A big reason for that gladness is Richard Dirickson’s own music-oriented work, which goes back to the late 1960s. After drumming in a band out of northeastern Oklahoma called the April Fools – which recorded a single for Monument Records – Richard Dirickson became friends with songwriter Wayne Carson, who produced the April Fools’ album. Carson, whose hits include the likes of “Always on My Mind” and “The Letter,” became an inspiration for Richard Dirickson, as well as a friend. Richard Dirickson learned to play guitar and started composing songs, taking them to Carson’s home in Springfield, Mo. All the while, he continued his day job as a dental technician.
“I kept working and kept writing, and then one day I saw Wayne’s foot start to move a little bit with the music I was doing,” remembers Richard Dirickson, who lives in Tulsa. “At that point, I knew I was starting to do some good, and I just kept writing. Finally, I had written some good tunes and had some of them kept at publishing houses in Nashville. I have some ‘almost’ stories, you know.”
For instance, he says, there were a couple of his compositions at Four Star Publishing that a young artist liked.
“They said, ‘Let us keep those. If she goes with us, these are just right for her.’ And sure enough, she went the opposite way. Her name was Lorrie Morgan,” the elder Dirickson says.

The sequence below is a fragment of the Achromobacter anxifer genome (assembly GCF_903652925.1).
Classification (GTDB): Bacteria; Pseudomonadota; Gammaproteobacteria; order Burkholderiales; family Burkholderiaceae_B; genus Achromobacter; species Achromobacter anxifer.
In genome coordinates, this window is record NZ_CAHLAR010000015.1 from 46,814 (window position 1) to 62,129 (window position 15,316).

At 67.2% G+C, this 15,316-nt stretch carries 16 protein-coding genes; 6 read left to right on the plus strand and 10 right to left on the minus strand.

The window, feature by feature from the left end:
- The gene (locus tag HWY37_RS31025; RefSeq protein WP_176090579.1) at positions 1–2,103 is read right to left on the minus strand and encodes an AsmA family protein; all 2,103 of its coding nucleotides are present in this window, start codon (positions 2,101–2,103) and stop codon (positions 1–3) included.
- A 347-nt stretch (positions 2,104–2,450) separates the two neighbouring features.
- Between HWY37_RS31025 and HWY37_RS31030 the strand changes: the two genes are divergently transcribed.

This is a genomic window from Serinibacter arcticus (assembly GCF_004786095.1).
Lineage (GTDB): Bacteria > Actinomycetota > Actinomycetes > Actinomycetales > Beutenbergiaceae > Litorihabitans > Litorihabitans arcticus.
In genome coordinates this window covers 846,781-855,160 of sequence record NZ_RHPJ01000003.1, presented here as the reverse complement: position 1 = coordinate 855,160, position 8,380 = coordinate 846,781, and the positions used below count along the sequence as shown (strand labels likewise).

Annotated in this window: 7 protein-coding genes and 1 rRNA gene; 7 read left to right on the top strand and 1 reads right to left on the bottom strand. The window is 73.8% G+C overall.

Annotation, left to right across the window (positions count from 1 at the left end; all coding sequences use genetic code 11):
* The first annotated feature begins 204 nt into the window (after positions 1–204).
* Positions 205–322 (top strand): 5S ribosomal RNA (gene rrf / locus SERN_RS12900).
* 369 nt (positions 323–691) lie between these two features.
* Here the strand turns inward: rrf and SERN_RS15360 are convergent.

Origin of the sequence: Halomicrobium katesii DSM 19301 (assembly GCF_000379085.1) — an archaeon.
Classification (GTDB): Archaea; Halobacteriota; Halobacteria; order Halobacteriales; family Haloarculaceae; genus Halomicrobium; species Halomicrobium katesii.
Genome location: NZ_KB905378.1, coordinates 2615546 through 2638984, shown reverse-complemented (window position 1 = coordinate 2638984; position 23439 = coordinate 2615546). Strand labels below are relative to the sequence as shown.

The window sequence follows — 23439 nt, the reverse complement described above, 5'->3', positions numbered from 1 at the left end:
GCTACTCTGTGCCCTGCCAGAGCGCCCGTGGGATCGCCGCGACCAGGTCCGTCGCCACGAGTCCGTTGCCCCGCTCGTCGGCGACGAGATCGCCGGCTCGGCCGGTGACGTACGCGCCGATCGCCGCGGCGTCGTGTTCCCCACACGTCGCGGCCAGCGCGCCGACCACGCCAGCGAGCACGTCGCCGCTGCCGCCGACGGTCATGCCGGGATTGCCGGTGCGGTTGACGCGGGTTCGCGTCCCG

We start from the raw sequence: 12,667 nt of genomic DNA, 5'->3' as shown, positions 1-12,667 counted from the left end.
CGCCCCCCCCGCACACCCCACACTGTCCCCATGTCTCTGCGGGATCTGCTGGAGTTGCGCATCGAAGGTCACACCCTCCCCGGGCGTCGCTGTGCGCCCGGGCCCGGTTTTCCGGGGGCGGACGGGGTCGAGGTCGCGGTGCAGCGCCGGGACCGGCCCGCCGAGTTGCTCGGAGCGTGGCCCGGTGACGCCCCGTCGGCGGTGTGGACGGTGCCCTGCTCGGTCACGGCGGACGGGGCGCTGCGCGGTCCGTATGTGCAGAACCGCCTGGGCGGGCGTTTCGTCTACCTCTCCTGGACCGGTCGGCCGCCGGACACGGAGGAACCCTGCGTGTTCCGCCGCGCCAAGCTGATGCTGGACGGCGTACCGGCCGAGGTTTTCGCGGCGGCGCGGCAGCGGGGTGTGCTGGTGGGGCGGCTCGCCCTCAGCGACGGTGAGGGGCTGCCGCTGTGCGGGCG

Even as he went on to start his own dental laboratory, Richard Dirickson continued to write. And in the 1980s, his “Oklahoma Bound” gained a measure of fame both at home and abroad as the theme song for the movie of the same name, shot in northeastern Oklahoma by a first-time producer-director named Patrick Poole. Shown theatrically in the early ’80s, the picture later went to home video. It’s currently not in distribution.
“They sold a lot of copies overseas,” he says. “We’re looking at probably a half-million or better in Europe. And since the film has sold a half-million, my song has sold a half-million,” he adds with a laugh.
Recently, Richard Dirickson got out of the dental lab business and has plans to devote more time to his songwriting.
Of course, the business has changed radically since Richard Dirickson first tested its waters, when getting one’s music to the top involved landing a major-label record deal. Technological advances often render old models of success obsolete, and someone as involved in the music business as Landon Dirickson has to stay on his toes.
“It’s challenging to keep up with the technology, which is always changing, and changing quickly,” he says. “The law cannot really keep up with that fast-paced change. But business practices change along with it. Recording contracts have changed greatly since I got into the business [in 2005]. The term ‘360 agreement’ didn’t exist, for the most part, then. It’s an all-rights agreement – because of the piracy and the drop in [CD] sales and all that kind of stuff, record labels needed to have a percentage of other streams of revenue in exchange for helping make the artist a star.”
Those streams, he says, include such things as concerts, merchandising and publishing.
“It depends on what you can negotiate, I suppose. When they first came out, there was a lot of backlash against 360 agreements, but I’ve got one that’s working out pretty well for the artist. It’s part of the business. I don’t think it’s going away,” Dirickson says.
Richard Dirickson has an idea of how different the business of country music has become since Oklahoma Bound played across movie screens, and he admits that he hasn’t “totally kept up” with it.
“But,” he says with a smile, “I know a young man who has.”